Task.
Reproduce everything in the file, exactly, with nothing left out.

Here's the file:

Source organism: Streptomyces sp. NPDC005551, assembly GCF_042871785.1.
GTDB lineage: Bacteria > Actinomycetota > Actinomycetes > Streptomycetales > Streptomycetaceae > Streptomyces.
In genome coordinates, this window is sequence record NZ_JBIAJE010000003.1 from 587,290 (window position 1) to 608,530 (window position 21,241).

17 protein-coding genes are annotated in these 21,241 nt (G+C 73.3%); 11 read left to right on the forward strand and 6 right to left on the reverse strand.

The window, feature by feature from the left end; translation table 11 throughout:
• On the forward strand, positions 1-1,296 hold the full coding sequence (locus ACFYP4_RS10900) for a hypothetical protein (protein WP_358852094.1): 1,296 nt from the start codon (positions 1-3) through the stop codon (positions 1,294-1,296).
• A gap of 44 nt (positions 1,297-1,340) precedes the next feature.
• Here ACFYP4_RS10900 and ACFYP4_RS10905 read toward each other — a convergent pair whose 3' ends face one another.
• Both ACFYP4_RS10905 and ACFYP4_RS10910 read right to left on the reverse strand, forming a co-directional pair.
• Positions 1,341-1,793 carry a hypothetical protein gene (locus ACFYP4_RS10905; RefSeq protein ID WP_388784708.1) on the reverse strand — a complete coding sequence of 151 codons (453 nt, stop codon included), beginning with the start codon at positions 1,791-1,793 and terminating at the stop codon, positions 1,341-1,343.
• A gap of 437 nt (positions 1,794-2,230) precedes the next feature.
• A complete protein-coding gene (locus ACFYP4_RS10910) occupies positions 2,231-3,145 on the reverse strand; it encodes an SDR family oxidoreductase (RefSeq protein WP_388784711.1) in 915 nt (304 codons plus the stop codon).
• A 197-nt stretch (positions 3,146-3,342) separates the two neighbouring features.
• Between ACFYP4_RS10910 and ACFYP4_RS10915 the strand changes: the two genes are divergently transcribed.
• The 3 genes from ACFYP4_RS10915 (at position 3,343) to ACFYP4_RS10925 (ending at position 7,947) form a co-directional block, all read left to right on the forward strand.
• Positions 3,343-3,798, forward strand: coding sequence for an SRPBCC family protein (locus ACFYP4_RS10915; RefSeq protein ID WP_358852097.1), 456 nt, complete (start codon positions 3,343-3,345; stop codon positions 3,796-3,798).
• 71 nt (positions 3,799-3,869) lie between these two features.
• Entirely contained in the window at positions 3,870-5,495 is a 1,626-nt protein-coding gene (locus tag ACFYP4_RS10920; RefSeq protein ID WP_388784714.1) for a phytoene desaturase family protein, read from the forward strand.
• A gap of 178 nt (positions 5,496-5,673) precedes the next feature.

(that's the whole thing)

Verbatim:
Source organism: Streptomyces sp. NPDC005551, assembly GCF_042871785.1.
GTDB lineage: Bacteria > Actinomycetota > Actinomycetes > Streptomycetales > Streptomycetaceae > Streptomyces.
In genome coordinates, this window is sequence record NZ_JBIAJE010000003.1 from 587,290 (window position 1) to 608,530 (window position 21,241).

17 protein-coding genes are annotated in these 21,241 nt (G+C 73.3%); 11 read left to right on the forward strand and 6 right to left on the reverse strand.

The window, feature by feature from the left end; translation table 11 throughout:
• On the forward strand, positions 1-1,296 hold the full coding sequence (locus ACFYP4_RS10900) for a hypothetical protein (protein WP_358852094.1): 1,296 nt from the start codon (positions 1-3) through the stop codon (positions 1,294-1,296).
• A gap of 44 nt (positions 1,297-1,340) precedes the next feature.
• Here ACFYP4_RS10900 and ACFYP4_RS10905 read toward each other — a convergent pair whose 3' ends face one another.
• Both ACFYP4_RS10905 and ACFYP4_RS10910 read right to left on the reverse strand, forming a co-directional pair.
• Positions 1,341-1,793 carry a hypothetical protein gene (locus ACFYP4_RS10905; RefSeq protein ID WP_388784708.1) on the reverse strand — a complete coding sequence of 151 codons (453 nt, stop codon included), beginning with the start codon at positions 1,791-1,793 and terminating at the stop codon, positions 1,341-1,343.
• A gap of 437 nt (positions 1,794-2,230) precedes the next feature.
• A complete protein-coding gene (locus ACFYP4_RS10910) occupies positions 2,231-3,145 on the reverse strand; it encodes an SDR family oxidoreductase (RefSeq protein WP_388784711.1) in 915 nt (304 codons plus the stop codon).
• A 197-nt stretch (positions 3,146-3,342) separates the two neighbouring features.
• Between ACFYP4_RS10910 and ACFYP4_RS10915 the strand changes: the two genes are divergently transcribed.
• The 3 genes from ACFYP4_RS10915 (at position 3,343) to ACFYP4_RS10925 (ending at position 7,947) form a co-directional block, all read left to right on the forward strand.
• Positions 3,343-3,798, forward strand: coding sequence for an SRPBCC family protein (locus ACFYP4_RS10915; RefSeq protein ID WP_358852097.1), 456 nt, complete (start codon positions 3,343-3,345; stop codon positions 3,796-3,798).
• 71 nt (positions 3,799-3,869) lie between these two features.
• Entirely contained in the window at positions 3,870-5,495 is a 1,626-nt protein-coding gene (locus tag ACFYP4_RS10920; RefSeq protein ID WP_388784714.1) for a phytoene desaturase family protein, read from the forward strand.
• A gap of 178 nt (positions 5,496-5,673) precedes the next feature.